The US space agency NASA has confirmed for the first time that water is present on the part of the moon exposed to sunlight and it is not limited to cold and shady areas.
The discovery was made by NASA’s Stratospheric Observatory for Infrared Astronomy (Sofia).
The observatory discovered water molecules (H2O) on the Earth’s face at the Moon’s face, Clavis Carter, located at the Moon’s the South Pole.
Earlier, some forms of hydrogen were discovered on the surface of the moon, but the difference between water and its close chemical relative hydroxyl (OH) could not be ascertained.
Data from this location reveals that there is 100 to 412 parts per million of water that is spread over the surface of the entire moon.
The findings were published in the journal Nature Astronomy.
Paul Hertz, director of NASA’s Astrophysics Division, said that they have received indications of H2O that it may be in the Sunlit side of the moon.
He said “Now we know it is there. This discovery challenges our understanding of the lunar surface and raises intriguing questions about resources relevant for deep space exploration.”
According to NASA, if the amount of water discovered on the surface of the moon is compared to the Sahara Desert, there is a hundred times more water in this desert. However, despite the small amount, this discovery raises the question of whether the moon’s How water was created and maintained on difficult and airless surfaces.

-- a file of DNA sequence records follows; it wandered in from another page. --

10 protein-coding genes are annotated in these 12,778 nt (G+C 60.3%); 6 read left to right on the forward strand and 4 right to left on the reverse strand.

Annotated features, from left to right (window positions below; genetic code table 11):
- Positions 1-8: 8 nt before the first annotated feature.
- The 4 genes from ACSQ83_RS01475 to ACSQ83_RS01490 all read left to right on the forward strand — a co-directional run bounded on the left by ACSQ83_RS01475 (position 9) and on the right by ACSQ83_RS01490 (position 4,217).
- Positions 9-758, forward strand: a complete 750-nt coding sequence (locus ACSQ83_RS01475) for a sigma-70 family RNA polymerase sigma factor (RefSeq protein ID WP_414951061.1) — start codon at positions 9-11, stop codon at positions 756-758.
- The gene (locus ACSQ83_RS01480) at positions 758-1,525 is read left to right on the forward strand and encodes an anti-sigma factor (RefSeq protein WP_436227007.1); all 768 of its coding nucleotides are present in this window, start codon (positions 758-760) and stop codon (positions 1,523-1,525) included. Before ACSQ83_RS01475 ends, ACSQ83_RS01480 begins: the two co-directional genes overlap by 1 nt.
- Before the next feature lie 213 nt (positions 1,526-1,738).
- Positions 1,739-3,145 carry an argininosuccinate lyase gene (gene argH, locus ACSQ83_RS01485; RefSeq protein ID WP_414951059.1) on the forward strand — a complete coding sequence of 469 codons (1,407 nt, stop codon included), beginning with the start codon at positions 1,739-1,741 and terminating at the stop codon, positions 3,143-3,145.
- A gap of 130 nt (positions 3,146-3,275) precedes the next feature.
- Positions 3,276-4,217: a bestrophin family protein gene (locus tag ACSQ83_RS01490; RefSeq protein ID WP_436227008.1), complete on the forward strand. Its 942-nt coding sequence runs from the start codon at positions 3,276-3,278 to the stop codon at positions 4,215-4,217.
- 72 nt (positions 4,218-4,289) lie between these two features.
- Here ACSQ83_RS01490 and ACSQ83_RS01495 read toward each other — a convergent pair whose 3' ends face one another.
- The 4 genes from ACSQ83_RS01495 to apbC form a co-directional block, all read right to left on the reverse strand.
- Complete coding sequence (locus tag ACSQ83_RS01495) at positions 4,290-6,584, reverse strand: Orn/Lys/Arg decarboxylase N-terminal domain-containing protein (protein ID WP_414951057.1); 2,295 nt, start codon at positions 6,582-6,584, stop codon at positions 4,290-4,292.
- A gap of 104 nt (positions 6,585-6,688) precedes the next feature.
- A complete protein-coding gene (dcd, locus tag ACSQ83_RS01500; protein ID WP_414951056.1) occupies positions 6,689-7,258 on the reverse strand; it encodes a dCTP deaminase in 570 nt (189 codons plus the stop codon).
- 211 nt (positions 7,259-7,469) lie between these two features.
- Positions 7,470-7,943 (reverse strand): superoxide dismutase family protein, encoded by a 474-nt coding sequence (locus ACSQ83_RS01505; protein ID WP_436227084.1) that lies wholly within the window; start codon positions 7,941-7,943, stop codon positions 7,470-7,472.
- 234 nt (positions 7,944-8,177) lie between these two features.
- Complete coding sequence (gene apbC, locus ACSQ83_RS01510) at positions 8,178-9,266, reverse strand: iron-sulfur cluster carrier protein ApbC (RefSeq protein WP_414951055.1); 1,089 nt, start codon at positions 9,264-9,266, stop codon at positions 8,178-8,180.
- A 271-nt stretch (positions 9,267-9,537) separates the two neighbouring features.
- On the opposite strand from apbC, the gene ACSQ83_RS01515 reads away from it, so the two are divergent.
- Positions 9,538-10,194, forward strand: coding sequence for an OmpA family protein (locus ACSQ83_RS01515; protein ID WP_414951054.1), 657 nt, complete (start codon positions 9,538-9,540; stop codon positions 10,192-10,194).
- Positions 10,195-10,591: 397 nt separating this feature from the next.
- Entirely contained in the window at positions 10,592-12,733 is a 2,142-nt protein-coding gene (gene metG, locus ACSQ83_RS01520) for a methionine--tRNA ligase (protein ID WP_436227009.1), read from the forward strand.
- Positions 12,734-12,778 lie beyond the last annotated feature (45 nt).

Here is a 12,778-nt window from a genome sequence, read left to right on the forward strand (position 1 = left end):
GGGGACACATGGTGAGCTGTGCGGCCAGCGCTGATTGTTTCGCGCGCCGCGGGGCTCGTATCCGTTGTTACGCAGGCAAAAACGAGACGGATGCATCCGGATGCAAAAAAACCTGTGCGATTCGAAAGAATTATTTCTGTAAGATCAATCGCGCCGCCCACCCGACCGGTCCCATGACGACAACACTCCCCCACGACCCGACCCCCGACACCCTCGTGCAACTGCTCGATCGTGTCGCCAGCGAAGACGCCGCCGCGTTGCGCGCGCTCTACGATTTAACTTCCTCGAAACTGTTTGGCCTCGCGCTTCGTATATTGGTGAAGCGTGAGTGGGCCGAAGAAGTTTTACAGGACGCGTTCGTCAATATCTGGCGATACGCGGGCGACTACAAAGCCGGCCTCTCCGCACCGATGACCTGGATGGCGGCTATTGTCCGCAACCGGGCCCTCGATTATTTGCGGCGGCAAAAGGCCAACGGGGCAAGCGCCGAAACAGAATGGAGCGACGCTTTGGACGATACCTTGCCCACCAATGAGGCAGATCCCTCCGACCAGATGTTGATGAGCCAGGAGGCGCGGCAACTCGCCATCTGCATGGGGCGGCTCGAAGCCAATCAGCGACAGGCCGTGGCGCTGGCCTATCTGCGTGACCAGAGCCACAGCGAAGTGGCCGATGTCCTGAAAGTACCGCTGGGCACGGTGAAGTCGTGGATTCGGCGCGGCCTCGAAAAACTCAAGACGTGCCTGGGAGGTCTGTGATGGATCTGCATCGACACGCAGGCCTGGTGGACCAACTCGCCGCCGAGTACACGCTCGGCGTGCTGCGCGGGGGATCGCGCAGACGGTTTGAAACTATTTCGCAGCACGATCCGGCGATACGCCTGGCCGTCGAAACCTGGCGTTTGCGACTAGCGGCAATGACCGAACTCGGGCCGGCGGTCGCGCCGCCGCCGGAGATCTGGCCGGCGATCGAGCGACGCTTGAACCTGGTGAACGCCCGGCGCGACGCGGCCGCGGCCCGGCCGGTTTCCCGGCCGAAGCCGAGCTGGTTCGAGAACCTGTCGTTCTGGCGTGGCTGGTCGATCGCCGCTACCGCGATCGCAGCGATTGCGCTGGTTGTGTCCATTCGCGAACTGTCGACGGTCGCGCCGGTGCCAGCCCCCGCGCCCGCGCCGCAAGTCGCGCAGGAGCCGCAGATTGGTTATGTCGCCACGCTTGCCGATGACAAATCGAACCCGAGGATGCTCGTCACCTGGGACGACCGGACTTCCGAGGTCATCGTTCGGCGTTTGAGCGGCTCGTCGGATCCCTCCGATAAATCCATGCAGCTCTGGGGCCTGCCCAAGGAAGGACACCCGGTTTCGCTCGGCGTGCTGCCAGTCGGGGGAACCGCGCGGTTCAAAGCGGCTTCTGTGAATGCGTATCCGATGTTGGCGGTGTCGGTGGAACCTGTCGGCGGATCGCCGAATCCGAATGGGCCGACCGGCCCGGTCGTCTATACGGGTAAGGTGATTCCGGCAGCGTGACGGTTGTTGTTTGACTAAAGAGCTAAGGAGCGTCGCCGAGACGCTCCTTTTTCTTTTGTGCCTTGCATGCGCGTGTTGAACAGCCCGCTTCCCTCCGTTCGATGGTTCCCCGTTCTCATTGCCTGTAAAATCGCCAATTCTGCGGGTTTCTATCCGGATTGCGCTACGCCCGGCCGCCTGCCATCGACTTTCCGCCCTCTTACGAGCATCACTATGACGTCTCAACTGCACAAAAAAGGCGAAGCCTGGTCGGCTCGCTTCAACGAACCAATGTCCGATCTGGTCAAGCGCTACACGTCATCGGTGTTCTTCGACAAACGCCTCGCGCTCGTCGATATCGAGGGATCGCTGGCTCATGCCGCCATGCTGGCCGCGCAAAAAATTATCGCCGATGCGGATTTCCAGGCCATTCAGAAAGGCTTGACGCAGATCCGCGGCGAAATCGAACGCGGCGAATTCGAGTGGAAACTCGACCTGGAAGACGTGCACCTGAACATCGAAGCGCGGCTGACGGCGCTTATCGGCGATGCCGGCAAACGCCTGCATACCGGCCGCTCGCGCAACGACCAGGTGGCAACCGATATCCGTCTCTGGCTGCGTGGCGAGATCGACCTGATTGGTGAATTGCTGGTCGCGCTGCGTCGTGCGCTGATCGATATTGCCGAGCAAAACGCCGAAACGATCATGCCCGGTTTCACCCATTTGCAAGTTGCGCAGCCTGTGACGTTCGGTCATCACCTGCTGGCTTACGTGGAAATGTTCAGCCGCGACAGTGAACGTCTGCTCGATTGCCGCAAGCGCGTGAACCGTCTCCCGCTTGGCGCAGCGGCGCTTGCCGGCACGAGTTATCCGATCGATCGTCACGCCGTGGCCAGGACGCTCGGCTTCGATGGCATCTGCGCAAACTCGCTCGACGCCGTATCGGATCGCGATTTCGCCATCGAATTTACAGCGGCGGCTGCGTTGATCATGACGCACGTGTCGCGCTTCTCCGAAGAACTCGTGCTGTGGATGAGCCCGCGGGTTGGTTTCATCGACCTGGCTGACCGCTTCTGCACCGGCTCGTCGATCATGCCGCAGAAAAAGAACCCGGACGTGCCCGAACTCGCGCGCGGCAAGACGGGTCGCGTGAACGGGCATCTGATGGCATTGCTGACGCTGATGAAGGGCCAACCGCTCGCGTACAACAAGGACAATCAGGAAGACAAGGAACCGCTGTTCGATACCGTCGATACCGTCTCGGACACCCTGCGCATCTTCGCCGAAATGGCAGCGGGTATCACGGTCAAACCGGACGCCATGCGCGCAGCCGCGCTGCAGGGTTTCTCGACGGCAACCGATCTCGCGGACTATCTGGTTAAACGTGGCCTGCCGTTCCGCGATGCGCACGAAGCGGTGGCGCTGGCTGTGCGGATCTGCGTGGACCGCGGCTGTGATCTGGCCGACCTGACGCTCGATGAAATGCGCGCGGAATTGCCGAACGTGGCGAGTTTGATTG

Water is a valuable resource in the depths of space and is the most important component of life, yet it remains to be seen whether the water discovered on the moon is easily accessible for use.
But NASA says it is excited about the discovery of water because it will send a woman and a man to the moon’s surface in 2024 for the first time under the Artemis program.
When astronauts first landed on the moon in 1969, it was thought to be completely dry, but over the past 20 years, various missions have confirmed snow in dark pits in the moon’s polar regions.
During these missions, evidence of hydration was discovered on the surface of the moon’s bright spots, but they could not identify whether it was H2O or OH.
Research team leader Casey Honeyball said that before Sofia’s observations, they knew there was some kind of hydration on the moon, but they don’t know how much, and whether it’s water molecules or something.”
During the study, a 106-inch diameter telescope with a Boeing 747SP jetliner provided a clear view of groundwater vapour.
Sofia made this amazing discovery in bright parts of the moon with the help of this fan object of the telescope, infrared camera.
Sofia flights will continue to find answers to these questions so that the first map of water resources for future human missions to the moon can be drawn.
This issue of Nature Astronomy will also publish another study by NASA experts which states that this water may be trapped in small shaded areas where the temperature can be up to minus Celsius and this series can extend to the full moon.